As the name suggests, this method connects two or more systems directly. There is no platform in between, and the level of integration is usually limited to the software systems you use. This is the most straightforward method of integration.

A point-to-point integration can usually be planned and executed quickly, regardless of whether there are available interfaces or if we need to develop a custom solution.

Use cases:

  • We developed a custom software application for a client to gather data like temperature and humidity. Later, we developed a simple point-to-point integration to feed sensor data into the database using the .Net framework. The main benefit is a stable integration with little to no long-term maintenance cost.
  • Another client example and a typical use case for point-to-point integration is the connection of an invoicing system, in this case, an on-premise solution, to an existing ERP. This case didn’t require advanced data integration and included a one-directional transfer from the ERP to the invoicing system only – again, simple, fast, and low maintenance.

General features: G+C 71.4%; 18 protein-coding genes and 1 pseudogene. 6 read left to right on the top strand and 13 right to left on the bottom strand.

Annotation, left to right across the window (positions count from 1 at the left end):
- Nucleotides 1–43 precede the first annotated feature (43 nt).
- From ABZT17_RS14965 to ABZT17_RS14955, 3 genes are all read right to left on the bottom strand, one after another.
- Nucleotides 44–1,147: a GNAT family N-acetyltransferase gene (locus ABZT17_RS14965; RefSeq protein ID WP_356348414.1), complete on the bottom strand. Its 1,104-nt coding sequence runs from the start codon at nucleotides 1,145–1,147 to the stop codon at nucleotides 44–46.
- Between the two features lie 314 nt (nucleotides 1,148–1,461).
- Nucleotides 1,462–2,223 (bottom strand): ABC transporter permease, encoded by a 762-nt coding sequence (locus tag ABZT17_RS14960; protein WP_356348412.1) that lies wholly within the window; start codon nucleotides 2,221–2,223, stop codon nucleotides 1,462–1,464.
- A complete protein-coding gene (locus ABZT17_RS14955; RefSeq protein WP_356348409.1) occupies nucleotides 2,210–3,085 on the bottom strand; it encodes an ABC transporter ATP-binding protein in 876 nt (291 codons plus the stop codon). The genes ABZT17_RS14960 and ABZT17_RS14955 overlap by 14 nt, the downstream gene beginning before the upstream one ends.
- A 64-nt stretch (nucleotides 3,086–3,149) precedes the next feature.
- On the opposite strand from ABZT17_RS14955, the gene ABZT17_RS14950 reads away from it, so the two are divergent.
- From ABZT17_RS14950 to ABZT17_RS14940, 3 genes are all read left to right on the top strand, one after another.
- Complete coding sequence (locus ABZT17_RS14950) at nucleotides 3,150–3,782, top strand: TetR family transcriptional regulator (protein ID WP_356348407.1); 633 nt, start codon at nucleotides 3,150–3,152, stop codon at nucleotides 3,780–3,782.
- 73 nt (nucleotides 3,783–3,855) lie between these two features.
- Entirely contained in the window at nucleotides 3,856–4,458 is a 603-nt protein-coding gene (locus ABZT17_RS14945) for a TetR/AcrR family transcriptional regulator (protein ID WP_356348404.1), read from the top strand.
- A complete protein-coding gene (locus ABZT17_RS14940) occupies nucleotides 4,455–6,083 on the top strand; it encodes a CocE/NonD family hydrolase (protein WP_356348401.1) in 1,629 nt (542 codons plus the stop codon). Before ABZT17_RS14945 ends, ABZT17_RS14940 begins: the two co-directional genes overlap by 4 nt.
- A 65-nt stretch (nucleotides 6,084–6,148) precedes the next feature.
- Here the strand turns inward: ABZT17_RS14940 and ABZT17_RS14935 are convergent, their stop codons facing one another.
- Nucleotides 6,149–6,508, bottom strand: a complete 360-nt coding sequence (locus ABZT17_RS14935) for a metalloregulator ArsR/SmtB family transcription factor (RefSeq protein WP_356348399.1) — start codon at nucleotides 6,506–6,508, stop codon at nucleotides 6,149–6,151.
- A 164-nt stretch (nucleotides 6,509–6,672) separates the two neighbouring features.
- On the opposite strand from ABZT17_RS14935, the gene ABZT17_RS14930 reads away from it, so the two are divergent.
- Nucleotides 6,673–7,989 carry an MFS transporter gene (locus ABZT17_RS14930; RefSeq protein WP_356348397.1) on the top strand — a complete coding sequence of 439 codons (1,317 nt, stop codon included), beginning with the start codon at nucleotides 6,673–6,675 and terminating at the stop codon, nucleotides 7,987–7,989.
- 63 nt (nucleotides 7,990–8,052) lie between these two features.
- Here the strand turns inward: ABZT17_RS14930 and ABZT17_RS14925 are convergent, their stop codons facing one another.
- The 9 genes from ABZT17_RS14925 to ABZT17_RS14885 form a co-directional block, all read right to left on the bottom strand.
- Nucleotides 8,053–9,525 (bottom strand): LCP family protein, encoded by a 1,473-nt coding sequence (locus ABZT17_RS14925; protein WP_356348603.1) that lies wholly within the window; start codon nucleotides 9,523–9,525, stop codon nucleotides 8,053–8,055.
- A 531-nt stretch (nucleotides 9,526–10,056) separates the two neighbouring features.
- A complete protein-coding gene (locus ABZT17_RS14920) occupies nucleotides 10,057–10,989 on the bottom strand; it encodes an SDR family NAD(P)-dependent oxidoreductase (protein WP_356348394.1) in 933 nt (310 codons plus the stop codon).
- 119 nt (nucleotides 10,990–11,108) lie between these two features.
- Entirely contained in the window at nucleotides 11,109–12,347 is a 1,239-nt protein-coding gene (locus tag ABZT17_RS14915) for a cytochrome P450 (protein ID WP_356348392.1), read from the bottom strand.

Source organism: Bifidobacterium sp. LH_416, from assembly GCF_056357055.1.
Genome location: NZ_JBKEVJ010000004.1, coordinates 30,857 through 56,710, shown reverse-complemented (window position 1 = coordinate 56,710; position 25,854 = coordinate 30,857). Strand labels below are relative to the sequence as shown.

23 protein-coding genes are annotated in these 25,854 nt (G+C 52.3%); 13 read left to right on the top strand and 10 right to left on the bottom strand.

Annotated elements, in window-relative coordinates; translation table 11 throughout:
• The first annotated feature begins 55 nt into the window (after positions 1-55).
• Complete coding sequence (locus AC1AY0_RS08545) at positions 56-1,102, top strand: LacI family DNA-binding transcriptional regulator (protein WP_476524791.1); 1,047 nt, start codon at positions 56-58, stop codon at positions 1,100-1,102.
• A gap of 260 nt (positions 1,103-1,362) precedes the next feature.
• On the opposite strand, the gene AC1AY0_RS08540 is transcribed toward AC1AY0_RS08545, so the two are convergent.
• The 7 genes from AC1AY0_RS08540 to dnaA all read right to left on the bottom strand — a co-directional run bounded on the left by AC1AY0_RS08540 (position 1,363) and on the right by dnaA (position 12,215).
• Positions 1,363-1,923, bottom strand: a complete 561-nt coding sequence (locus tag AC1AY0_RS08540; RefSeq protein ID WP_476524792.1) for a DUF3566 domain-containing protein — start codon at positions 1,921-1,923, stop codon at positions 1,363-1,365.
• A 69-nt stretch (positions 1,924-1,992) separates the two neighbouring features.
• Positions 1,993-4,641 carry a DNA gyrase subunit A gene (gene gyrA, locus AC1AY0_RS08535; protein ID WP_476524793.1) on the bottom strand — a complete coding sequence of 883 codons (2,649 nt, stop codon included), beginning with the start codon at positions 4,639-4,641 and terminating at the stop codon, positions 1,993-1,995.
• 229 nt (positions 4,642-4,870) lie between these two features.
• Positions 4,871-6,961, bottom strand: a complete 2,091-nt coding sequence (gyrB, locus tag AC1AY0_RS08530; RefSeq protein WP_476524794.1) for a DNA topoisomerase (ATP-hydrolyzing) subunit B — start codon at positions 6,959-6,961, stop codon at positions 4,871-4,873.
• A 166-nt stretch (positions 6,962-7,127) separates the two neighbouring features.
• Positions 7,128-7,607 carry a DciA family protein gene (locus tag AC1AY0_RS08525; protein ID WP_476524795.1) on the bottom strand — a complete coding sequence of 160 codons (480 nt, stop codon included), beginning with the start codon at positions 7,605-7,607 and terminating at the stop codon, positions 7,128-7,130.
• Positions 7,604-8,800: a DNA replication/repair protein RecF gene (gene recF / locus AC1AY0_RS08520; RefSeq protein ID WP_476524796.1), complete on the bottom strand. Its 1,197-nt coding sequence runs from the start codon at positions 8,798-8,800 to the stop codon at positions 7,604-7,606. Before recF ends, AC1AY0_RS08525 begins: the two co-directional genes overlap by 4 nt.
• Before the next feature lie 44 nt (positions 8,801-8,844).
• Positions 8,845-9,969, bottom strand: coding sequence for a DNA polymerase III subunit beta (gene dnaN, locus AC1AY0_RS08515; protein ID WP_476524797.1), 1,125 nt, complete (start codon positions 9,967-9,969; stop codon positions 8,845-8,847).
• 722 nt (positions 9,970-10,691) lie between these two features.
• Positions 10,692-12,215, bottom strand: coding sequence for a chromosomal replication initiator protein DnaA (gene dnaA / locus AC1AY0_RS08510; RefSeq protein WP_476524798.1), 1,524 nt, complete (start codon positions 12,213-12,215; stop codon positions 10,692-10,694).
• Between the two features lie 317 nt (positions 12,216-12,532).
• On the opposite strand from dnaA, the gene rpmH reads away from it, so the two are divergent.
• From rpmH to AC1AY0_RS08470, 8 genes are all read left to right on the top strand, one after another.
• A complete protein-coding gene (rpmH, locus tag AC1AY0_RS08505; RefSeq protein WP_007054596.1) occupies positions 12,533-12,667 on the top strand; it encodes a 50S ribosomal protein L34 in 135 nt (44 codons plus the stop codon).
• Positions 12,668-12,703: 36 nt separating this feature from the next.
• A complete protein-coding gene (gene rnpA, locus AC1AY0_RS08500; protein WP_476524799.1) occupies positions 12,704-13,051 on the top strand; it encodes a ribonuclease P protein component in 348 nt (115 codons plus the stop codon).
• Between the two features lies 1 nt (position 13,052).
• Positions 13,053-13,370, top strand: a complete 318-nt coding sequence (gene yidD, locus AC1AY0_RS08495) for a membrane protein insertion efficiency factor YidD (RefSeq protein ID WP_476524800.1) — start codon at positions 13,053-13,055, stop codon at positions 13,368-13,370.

2. Cloud-Based Integration & Integration Platform as a Service (iPaaS)

Rather than connecting systems directly, you could also plug your systems, on-prem or cloud/SaaS solutions, into a cloud-based integration platform or iPaaS. An iPaaS has the sole responsibility of collecting data and making it available across all connected systems. This central connection or middleware provides a wide range of integration possibilities.

Cloud integration or iPaaS solutions enable you to access real-time data through interfaces or API connections for other software or hardware, such as IoT devices. Most cloud integration platforms come with pre-built connectors, accelerating integration even further.

Use cases: